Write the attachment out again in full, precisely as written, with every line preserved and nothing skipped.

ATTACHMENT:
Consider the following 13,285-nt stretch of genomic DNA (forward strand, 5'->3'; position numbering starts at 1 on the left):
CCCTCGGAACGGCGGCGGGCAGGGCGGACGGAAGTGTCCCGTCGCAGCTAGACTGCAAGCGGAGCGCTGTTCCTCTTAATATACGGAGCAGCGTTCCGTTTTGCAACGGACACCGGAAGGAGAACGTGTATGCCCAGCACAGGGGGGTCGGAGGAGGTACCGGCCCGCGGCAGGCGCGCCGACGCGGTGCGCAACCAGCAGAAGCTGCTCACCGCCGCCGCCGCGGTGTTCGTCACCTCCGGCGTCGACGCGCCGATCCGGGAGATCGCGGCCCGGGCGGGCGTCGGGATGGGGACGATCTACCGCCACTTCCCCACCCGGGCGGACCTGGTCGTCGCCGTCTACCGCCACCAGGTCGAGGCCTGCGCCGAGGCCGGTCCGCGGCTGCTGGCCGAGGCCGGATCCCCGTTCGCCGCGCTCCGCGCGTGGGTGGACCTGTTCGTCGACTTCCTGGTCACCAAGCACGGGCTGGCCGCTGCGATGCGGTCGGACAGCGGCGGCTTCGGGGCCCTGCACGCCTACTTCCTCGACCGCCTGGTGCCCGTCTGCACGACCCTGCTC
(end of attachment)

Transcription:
Consider the following 13,285-nt stretch of genomic DNA (forward strand, 5'->3'; position numbering starts at 1 on the left):
CCCTCGGAACGGCGGCGGGCAGGGCGGACGGAAGTGTCCCGTCGCAGCTAGACTGCAAGCGGAGCGCTGTTCCTCTTAATATACGGAGCAGCGTTCCGTTTTGCAACGGACACCGGAAGGAGAACGTGTATGCCCAGCACAGGGGGGTCGGAGGAGGTACCGGCCCGCGGCAGGCGCGCCGACGCGGTGCGCAACCAGCAGAAGCTGCTCACCGCCGCCGCCGCGGTGTTCGTCACCTCCGGCGTCGACGCGCCGATCCGGGAGATCGCGGCCCGGGCGGGCGTCGGGATGGGGACGATCTACCGCCACTTCCCCACCCGGGCGGACCTGGTCGTCGCCGTCTACCGCCACCAGGTCGAGGCCTGCGCCGAGGCCGGTCCGCGGCTGCTGGCCGAGGCCGGATCCCCGTTCGCCGCGCTCCGCGCGTGGGTGGACCTGTTCGTCGACTTCCTGGTCACCAAGCACGGGCTGGCCGCTGCGATGCGGTCGGACAGCGGCGGCTTCGGGGCCCTGCACGCCTACTTCCTCGACCGCCTGGTGCCCGTCTGCACGACCCTGCTC